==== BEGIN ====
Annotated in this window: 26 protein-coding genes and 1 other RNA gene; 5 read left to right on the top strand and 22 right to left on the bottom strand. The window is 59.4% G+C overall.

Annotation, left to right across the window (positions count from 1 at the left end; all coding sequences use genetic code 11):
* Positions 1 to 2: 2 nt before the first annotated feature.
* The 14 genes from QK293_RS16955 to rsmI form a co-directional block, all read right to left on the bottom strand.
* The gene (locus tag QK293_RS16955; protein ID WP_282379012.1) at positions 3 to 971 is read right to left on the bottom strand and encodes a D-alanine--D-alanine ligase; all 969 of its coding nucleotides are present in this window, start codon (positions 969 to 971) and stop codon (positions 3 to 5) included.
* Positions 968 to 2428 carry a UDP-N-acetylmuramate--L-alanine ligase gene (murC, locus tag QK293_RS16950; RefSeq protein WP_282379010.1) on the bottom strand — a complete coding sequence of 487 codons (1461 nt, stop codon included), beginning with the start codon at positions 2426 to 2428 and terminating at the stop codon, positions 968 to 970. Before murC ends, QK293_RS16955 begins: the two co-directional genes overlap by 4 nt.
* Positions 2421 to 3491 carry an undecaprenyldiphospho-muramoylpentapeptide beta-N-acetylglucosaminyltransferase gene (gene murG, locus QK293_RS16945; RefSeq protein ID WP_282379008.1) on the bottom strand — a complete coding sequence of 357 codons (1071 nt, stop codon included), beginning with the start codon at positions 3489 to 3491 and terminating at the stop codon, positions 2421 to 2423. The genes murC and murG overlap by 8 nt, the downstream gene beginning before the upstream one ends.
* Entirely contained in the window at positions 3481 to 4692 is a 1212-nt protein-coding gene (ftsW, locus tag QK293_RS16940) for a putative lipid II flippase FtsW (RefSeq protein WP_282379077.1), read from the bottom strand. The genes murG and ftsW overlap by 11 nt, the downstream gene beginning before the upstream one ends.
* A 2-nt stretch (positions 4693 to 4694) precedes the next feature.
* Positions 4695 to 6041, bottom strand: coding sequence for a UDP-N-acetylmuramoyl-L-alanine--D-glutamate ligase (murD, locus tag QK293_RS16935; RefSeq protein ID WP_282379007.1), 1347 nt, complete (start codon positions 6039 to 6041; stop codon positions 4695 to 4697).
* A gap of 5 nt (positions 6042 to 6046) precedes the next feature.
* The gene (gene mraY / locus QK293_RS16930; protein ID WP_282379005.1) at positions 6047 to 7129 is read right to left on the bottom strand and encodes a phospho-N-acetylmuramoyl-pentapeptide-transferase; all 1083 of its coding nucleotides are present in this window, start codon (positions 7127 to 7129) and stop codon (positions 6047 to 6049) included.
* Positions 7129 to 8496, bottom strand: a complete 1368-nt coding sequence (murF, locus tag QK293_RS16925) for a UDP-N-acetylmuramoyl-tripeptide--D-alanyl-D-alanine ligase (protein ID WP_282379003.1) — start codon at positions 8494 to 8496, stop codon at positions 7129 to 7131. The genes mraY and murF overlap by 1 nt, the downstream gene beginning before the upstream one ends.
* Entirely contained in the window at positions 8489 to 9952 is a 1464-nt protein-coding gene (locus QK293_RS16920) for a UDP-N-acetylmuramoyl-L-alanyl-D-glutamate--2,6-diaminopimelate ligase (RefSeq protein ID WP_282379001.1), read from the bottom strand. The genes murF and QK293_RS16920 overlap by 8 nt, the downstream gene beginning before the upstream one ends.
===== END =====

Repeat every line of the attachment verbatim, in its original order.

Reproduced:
Annotated in this window: 26 protein-coding genes and 1 other RNA gene; 5 read left to right on the top strand and 22 right to left on the bottom strand. The window is 59.4% G+C overall.

Annotation, left to right across the window (positions count from 1 at the left end; all coding sequences use genetic code 11):
* Positions 1 to 2: 2 nt before the first annotated feature.
* The 14 genes from QK293_RS16955 to rsmI form a co-directional block, all read right to left on the bottom strand.
* The gene (locus tag QK293_RS16955; protein ID WP_282379012.1) at positions 3 to 971 is read right to left on the bottom strand and encodes a D-alanine--D-alanine ligase; all 969 of its coding nucleotides are present in this window, start codon (positions 969 to 971) and stop codon (positions 3 to 5) included.
* Positions 968 to 2428 carry a UDP-N-acetylmuramate--L-alanine ligase gene (murC, locus tag QK293_RS16950; RefSeq protein WP_282379010.1) on the bottom strand — a complete coding sequence of 487 codons (1461 nt, stop codon included), beginning with the start codon at positions 2426 to 2428 and terminating at the stop codon, positions 968 to 970. Before murC ends, QK293_RS16955 begins: the two co-directional genes overlap by 4 nt.
* Positions 2421 to 3491 carry an undecaprenyldiphospho-muramoylpentapeptide beta-N-acetylglucosaminyltransferase gene (gene murG, locus QK293_RS16945; RefSeq protein ID WP_282379008.1) on the bottom strand — a complete coding sequence of 357 codons (1071 nt, stop codon included), beginning with the start codon at positions 3489 to 3491 and terminating at the stop codon, positions 2421 to 2423. The genes murC and murG overlap by 8 nt, the downstream gene beginning before the upstream one ends.
* Entirely contained in the window at positions 3481 to 4692 is a 1212-nt protein-coding gene (ftsW, locus tag QK293_RS16940) for a putative lipid II flippase FtsW (RefSeq protein WP_282379077.1), read from the bottom strand. The genes murG and ftsW overlap by 11 nt, the downstream gene beginning before the upstream one ends.
* A 2-nt stretch (positions 4693 to 4694) precedes the next feature.
* Positions 4695 to 6041, bottom strand: coding sequence for a UDP-N-acetylmuramoyl-L-alanine--D-glutamate ligase (murD, locus tag QK293_RS16935; RefSeq protein ID WP_282379007.1), 1347 nt, complete (start codon positions 6039 to 6041; stop codon positions 4695 to 4697).
* A gap of 5 nt (positions 6042 to 6046) precedes the next feature.
* The gene (gene mraY / locus QK293_RS16930; protein ID WP_282379005.1) at positions 6047 to 7129 is read right to left on the bottom strand and encodes a phospho-N-acetylmuramoyl-pentapeptide-transferase; all 1083 of its coding nucleotides are present in this window, start codon (positions 7127 to 7129) and stop codon (positions 6047 to 6049) included.
* Positions 7129 to 8496, bottom strand: a complete 1368-nt coding sequence (murF, locus tag QK293_RS16925) for a UDP-N-acetylmuramoyl-tripeptide--D-alanyl-D-alanine ligase (protein ID WP_282379003.1) — start codon at positions 8494 to 8496, stop codon at positions 7129 to 7131. The genes mraY and murF overlap by 1 nt, the downstream gene beginning before the upstream one ends.
* Entirely contained in the window at positions 8489 to 9952 is a 1464-nt protein-coding gene (locus QK293_RS16920) for a UDP-N-acetylmuramoyl-L-alanyl-D-glutamate--2,6-diaminopimelate ligase (RefSeq protein ID WP_282379001.1), read from the bottom strand. The genes murF and QK293_RS16920 overlap by 8 nt, the downstream gene beginning before the upstream one ends.